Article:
… and what small telcos want to do about it.

The term “phantom traffic” is sometimes used as a catch-all phrase to describe the situation in which a local telco is unable to correctly bill for traffic that it terminates to its end user subscribers. But strictly speaking, phantom traffic–which occurs when call signaling or call detail records needed for accurate billing are missing or altered–is just one of numerous methods that carriers, including some VOIP providers, are using to avoid paying terminating access charges.

Some of the biggest concerns involve the trunks groups that connect small telcos to tandem switches–typically operated by former regional Bell companies–through which most small telcos receive traffic from virtually all other carriers. Often a small telco has one or two types of trunks into the tandem—perhaps one trunk group intended to support extended area service (EAS) arrangements and another for all other traffic, including interstate and intrastate toll calls.

Under a typical EAS arrangement, two local carriers exchange traffic between one another’s local calling areas at no charge to each other —essentially extending the local calling region.

“Telcos usually don’t pursue call detail records associated with EAS arrangements because they think it’s all local traffic and therefore not billable,” explains Robert Gnapp, director of demand assurance & network analysis for the National Exchange Carriers Association and an expert on phantom traffic. But after analyzing data from switches or signaling system 7 probes, Gnapp says small carriers have found that often a large part of this traffic did not originate from local customers of carriers with whom they have EAS arrangements and instead, is traffic that could be billed.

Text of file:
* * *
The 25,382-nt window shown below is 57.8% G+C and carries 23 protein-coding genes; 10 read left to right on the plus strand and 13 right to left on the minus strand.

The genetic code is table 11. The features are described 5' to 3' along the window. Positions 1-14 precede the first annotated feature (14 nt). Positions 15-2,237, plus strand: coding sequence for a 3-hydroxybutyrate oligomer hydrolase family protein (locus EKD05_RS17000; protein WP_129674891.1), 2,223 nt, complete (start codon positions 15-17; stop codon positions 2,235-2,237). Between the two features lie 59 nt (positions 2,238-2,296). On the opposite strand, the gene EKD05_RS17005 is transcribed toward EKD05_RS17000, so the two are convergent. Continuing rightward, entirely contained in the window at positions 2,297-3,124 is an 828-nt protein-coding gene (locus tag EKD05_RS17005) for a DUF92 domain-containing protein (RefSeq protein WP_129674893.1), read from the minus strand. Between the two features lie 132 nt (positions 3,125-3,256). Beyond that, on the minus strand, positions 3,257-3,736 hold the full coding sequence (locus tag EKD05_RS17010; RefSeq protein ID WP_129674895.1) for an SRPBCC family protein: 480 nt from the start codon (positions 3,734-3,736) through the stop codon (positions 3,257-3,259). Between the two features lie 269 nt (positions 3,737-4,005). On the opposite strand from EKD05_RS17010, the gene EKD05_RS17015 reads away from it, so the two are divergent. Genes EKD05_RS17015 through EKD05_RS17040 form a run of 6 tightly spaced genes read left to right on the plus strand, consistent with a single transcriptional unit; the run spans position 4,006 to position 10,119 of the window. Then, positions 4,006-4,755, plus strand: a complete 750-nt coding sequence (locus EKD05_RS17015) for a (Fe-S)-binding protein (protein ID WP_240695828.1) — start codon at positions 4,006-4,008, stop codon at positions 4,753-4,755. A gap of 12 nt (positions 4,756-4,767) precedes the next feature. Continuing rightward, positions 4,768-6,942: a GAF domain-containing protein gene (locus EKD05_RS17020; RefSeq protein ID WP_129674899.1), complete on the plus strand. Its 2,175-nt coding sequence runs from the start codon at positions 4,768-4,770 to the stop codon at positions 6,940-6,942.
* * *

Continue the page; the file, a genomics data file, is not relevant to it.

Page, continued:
Often a large part of this traffic originated from VOIP providers, wireless carriers or even from long-distance carriers. TimeData, a provider of revenue recovery services, estimates that as much as 10% of a local carrier’s traffic is improperly routed over local trunks.

Properly billing for traffic that comes over non-EAS trunks isn’t easy either. CLECs that terminate calls on behalf of VOIP providers or more traditional carriers may substitute their own local numbers in place of the calling party number (CPN) on the call detail record—or may simply strip out that information.

When a call that originated outside the local calling area carries a local CPN, it appears to be a local call. To complicate matters, the tandem switch operator may not pass on call data to the small telco for calls it mistakenly believes to be local.

If a CPN is missing, the small telco typically must bill that call based on a jurisdiction factor provided by the other carrier.  Jurisdiction factors assume specific percentages of traffic types, including interstate and intrastate calls. Small telcos say the carriers they connect calls for often attempt to minimize what they pay for access by skewing jurisdiction factors toward the most favorable rates.

Traffic studies

In an attempt to address these problems, some small telcos have done detailed analysis of call records from tandem switches—either on their own or using services provided by companies such as TimeData or Carrier Management Services Inc. In numerous cases, the small telcos say they have identified calls terminated for other carriers that should have entailed termination charges but for which the telcos were unable to bill because of improper routing or missing data.